By Terry Lawson
KNIGHT RIDDER NEWSPAPERS
Forget what’s going on with the Michael Jackson trial. Here’s the most important issue in entertainment news: the future of Buzz, Woody, Nemo and Sulley.
It was announced last week that the new prince of the Magic Kingdom, Robert Iger, would attempt to repair the Walt Disney Co.’s relationship with Pixar, the animation company that has pretty much kept it from sinking in the red ink of “Atlantis,” “Treasure Planet” and the other animated films Disney had been making in-house.
Pixar is the company that revolutionized animation with a string of smash hits for Disney, beginning in 1995 with the imaginative “Toy Story” and continuing through 2004’s “The Incredibles,” released last week on DVD.
For reasons that remain murky (but which seem to be as much about respect, partnership and intense dislike for former CEO Michael Eisner as about money), Pixar’s guiding light John Lasseter and chairman/CEO Steve Jobs earlier announced plans to take their business elsewhere after next year, when their contract with Disney is fulfilled with the release of “Cars.”
Last month at the Oscars, Disney Studios chairman Dick Cook and Jobs were seated next to each other in the audience when “The Incredibles” won the Oscar for best animated film. While Hollywood was buzzing last week with the idea that Pixar may reconsider in light of Eisner’s dethroning, Disney let it be known that an animation department dramatically scaled down after the studio’s cow comedy “Home on the Range” made a patty at the box office last year is developing “Toy Story 3.”
Lasseter has always been averse to sequels, preferring that Pixar concentrate on original projects. But Pixar’s Disney deal gives the Mouse rights to make sequels to the films Disney distributed – with Pixar sharing in the profits. “Toy Story 2” was originally intended for direct-to-video, but Pixar stepped in to upgrade it for a successful theatrical release in part to protect its brand.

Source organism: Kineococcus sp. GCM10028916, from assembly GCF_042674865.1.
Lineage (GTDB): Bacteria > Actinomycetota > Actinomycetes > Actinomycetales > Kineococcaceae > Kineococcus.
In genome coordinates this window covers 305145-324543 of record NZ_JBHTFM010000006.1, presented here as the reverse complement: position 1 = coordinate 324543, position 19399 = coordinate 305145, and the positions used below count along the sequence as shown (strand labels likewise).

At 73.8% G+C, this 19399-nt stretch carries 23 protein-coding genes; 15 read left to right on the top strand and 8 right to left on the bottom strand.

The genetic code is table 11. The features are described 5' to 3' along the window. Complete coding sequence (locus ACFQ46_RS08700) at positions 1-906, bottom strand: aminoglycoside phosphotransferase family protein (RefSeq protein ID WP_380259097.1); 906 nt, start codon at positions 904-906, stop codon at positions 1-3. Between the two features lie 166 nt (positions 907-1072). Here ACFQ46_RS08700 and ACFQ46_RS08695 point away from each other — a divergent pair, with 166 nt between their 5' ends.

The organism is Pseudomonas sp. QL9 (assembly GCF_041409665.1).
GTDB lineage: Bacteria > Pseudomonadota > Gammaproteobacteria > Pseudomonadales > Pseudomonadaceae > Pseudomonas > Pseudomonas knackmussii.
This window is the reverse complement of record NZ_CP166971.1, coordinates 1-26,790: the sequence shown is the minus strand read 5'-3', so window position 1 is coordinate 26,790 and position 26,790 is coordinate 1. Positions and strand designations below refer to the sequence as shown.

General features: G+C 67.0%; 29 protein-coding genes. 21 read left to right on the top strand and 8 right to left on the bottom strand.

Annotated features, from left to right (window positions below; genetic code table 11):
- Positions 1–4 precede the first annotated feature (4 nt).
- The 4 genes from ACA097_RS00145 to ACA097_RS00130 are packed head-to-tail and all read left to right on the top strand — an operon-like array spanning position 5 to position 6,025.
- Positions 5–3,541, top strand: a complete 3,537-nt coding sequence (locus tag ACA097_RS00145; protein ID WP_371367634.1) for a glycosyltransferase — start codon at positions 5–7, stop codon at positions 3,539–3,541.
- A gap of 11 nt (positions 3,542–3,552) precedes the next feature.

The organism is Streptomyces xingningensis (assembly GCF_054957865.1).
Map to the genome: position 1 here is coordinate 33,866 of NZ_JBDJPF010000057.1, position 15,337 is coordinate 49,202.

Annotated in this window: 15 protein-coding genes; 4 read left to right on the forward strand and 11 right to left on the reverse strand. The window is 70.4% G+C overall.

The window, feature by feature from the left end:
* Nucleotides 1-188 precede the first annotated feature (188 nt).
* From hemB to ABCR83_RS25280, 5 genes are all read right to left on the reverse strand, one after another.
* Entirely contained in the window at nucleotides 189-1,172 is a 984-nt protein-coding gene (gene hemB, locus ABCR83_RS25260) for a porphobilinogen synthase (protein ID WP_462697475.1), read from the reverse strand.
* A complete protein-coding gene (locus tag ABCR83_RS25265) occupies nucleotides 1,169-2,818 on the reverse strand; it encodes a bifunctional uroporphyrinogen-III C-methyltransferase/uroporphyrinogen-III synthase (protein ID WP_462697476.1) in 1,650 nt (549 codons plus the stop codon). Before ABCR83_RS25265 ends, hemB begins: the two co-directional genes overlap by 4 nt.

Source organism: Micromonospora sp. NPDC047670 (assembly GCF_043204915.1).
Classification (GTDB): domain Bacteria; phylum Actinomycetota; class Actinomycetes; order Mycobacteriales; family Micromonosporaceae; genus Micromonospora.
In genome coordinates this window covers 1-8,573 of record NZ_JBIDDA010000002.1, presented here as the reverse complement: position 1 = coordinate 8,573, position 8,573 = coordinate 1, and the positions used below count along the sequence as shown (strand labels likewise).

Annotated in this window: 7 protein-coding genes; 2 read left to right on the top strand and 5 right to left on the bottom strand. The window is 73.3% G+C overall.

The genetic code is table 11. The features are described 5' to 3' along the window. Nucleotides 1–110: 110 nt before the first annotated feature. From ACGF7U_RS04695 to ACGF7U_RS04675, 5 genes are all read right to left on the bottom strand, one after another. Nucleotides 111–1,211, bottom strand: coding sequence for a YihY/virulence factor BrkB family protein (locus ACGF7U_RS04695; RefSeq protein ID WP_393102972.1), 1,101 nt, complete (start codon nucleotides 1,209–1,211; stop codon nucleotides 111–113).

If Pixar leaves, Disney has let it be known that sequels will likely be forthcoming even if original voice talent like Tim Allen, Tom Hanks and Billy Crystal or any of the original creative teams (meaning Pixar’s) are not involved.
One former Disney animator was quoted in the Los Angeles Times saying the ploy was “flat-out commerce,” as if that was an unexpected development at a company that has churned out dozens of direct-to-video sequels to its own contemporary animation classics like “Beauty and the Beast” and “Aladdin.” What shareholder, however, would argue that Disney shouldn’t capitalize to the fullest on a deal the company entered into more than a decade ago, when no one imagined that computer animation could ever replace the hand-drawn variety?
What rankles, of course, is that it looks like blackmail: Stay with us, Disney seems to be saying, or we’ll make your creations do things you would have never imagined. The pen – or the contract – is mightier than the imagination.
Yet for the millions of kids and their parents who hold Pixar in the same regard a previous generation held Disney, it’s another reminder that the star we once wished upon has been extinguished.